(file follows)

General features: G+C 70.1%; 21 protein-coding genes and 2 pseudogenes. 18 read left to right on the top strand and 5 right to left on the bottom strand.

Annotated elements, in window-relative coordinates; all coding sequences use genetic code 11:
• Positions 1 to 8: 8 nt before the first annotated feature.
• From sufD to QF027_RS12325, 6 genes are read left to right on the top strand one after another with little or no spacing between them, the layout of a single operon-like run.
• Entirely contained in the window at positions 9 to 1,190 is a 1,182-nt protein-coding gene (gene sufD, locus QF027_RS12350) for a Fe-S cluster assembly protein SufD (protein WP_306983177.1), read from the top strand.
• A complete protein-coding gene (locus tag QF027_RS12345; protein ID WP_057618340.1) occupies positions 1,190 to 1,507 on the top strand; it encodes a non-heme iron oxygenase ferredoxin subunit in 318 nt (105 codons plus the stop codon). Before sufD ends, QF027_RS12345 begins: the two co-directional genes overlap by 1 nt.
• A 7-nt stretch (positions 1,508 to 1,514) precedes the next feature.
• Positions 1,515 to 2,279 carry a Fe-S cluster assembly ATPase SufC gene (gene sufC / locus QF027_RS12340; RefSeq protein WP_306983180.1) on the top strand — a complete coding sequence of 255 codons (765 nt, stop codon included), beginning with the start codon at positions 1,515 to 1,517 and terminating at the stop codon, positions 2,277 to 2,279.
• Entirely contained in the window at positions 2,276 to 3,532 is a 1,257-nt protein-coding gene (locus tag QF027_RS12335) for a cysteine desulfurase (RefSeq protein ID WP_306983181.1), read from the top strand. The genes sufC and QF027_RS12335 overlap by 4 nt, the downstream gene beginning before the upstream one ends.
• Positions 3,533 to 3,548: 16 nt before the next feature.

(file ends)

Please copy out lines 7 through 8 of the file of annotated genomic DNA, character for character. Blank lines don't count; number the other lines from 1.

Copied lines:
• A 7-nt stretch (positions 1,508 to 1,514) precedes the next feature.
• Positions 1,515 to 2,279 carry a Fe-S cluster assembly ATPase SufC gene (gene sufC / locus QF027_RS12340; RefSeq protein WP_306983180.1) on the top strand — a complete coding sequence of 255 codons (765 nt, stop codon included), beginning with the start codon at positions 1,515 to 1,517 and terminating at the stop codon, positions 2,277 to 2,279.